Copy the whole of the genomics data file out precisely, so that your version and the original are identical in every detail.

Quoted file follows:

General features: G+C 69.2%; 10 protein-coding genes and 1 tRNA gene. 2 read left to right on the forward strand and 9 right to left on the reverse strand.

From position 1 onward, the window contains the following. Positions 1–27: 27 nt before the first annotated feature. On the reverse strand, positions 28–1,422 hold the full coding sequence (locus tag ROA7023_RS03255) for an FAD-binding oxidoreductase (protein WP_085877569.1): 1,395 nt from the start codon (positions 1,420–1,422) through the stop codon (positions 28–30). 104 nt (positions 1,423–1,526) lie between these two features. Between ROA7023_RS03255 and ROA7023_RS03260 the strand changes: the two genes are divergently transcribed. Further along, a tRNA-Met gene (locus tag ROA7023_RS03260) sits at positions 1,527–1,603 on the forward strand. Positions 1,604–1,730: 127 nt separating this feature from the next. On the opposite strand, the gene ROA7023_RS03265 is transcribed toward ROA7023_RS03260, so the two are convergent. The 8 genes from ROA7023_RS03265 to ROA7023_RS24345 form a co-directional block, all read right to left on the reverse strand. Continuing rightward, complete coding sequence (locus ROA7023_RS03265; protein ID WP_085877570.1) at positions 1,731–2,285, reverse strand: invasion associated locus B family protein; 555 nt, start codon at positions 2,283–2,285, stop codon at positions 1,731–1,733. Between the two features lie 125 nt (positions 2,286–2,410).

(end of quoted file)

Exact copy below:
General features: G+C 69.2%; 10 protein-coding genes and 1 tRNA gene. 2 read left to right on the forward strand and 9 right to left on the reverse strand.

From position 1 onward, the window contains the following. Positions 1–27: 27 nt before the first annotated feature. On the reverse strand, positions 28–1,422 hold the full coding sequence (locus tag ROA7023_RS03255) for an FAD-binding oxidoreductase (protein WP_085877569.1): 1,395 nt from the start codon (positions 1,420–1,422) through the stop codon (positions 28–30). 104 nt (positions 1,423–1,526) lie between these two features. Between ROA7023_RS03255 and ROA7023_RS03260 the strand changes: the two genes are divergently transcribed. Further along, a tRNA-Met gene (locus tag ROA7023_RS03260) sits at positions 1,527–1,603 on the forward strand. Positions 1,604–1,730: 127 nt separating this feature from the next. On the opposite strand, the gene ROA7023_RS03265 is transcribed toward ROA7023_RS03260, so the two are convergent. The 8 genes from ROA7023_RS03265 to ROA7023_RS24345 form a co-directional block, all read right to left on the reverse strand. Continuing rightward, complete coding sequence (locus ROA7023_RS03265; protein ID WP_085877570.1) at positions 1,731–2,285, reverse strand: invasion associated locus B family protein; 555 nt, start codon at positions 2,283–2,285, stop codon at positions 1,731–1,733. Between the two features lie 125 nt (positions 2,286–2,410).